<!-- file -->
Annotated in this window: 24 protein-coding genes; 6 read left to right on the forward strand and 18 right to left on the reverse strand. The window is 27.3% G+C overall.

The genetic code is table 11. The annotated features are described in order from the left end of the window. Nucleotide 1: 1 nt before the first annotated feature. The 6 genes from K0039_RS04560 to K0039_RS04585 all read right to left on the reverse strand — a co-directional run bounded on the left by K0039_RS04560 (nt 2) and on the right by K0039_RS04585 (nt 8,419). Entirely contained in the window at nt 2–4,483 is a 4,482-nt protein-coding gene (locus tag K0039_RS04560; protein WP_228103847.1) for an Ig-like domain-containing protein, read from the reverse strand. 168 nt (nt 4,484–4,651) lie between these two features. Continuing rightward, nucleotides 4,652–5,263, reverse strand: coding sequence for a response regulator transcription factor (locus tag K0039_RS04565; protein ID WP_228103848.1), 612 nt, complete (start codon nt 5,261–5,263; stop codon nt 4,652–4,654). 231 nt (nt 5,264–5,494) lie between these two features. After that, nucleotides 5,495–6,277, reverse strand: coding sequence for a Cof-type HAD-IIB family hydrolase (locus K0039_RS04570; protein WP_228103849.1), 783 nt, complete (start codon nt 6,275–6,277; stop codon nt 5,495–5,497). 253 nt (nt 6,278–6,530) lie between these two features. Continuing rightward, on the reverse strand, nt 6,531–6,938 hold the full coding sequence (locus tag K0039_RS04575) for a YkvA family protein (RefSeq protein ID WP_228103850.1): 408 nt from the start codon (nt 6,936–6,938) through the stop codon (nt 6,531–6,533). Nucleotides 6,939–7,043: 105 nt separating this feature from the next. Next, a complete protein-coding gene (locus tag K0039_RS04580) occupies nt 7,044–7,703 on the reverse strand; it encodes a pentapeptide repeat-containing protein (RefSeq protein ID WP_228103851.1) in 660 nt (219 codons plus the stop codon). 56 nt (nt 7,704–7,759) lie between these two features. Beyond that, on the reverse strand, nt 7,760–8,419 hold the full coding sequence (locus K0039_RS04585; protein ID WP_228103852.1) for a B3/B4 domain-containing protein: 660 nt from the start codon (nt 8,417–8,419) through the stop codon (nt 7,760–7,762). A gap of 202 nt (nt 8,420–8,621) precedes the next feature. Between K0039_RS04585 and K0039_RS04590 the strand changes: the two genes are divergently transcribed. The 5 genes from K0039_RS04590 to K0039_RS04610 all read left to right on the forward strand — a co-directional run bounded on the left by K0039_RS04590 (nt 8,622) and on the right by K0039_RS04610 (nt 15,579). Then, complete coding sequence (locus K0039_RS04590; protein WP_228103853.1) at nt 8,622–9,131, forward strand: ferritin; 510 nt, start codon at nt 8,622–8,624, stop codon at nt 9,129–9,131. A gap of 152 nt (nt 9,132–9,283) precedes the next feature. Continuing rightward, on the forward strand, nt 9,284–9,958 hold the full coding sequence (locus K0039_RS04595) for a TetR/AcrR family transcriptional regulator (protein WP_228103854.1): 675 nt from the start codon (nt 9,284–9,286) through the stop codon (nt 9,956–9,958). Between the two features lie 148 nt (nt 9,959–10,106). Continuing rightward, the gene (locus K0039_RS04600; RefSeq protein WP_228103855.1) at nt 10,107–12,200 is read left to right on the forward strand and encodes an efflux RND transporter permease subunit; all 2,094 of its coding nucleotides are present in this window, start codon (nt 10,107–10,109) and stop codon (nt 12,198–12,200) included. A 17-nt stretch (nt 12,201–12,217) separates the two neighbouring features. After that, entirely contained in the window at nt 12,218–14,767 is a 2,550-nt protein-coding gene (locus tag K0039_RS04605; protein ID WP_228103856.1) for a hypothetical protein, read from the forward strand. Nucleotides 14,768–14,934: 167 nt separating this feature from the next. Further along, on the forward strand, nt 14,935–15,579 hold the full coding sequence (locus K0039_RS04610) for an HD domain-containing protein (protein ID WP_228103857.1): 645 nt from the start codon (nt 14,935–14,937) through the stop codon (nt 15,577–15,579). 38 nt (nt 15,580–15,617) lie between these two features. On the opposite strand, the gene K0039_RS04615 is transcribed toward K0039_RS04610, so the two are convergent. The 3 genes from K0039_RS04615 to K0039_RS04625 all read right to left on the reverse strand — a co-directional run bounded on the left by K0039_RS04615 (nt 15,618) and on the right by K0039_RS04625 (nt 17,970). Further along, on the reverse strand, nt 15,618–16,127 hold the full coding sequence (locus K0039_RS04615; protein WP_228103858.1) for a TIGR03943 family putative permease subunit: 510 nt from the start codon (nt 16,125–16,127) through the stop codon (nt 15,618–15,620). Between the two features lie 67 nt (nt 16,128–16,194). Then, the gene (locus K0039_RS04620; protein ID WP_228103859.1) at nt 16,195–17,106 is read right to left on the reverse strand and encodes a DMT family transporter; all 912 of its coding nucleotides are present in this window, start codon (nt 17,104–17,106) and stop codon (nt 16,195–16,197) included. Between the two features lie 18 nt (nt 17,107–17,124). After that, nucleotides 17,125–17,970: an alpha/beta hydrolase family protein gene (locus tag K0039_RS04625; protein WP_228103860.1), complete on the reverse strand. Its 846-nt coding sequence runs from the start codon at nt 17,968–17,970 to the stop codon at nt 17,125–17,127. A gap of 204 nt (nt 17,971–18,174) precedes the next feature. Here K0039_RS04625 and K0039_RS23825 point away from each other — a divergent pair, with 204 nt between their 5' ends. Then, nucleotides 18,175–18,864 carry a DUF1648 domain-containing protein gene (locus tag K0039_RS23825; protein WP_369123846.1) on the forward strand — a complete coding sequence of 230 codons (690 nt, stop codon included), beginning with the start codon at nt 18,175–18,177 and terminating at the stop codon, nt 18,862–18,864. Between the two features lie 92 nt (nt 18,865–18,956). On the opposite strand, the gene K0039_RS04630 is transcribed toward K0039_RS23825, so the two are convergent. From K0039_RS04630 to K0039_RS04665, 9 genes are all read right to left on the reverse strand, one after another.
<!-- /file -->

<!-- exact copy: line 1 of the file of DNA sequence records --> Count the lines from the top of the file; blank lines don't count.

Annotated in this window: 24 protein-coding genes; 6 read left to right on the forward strand and 18 right to left on the reverse strand. The window is 27.3% G+C overall.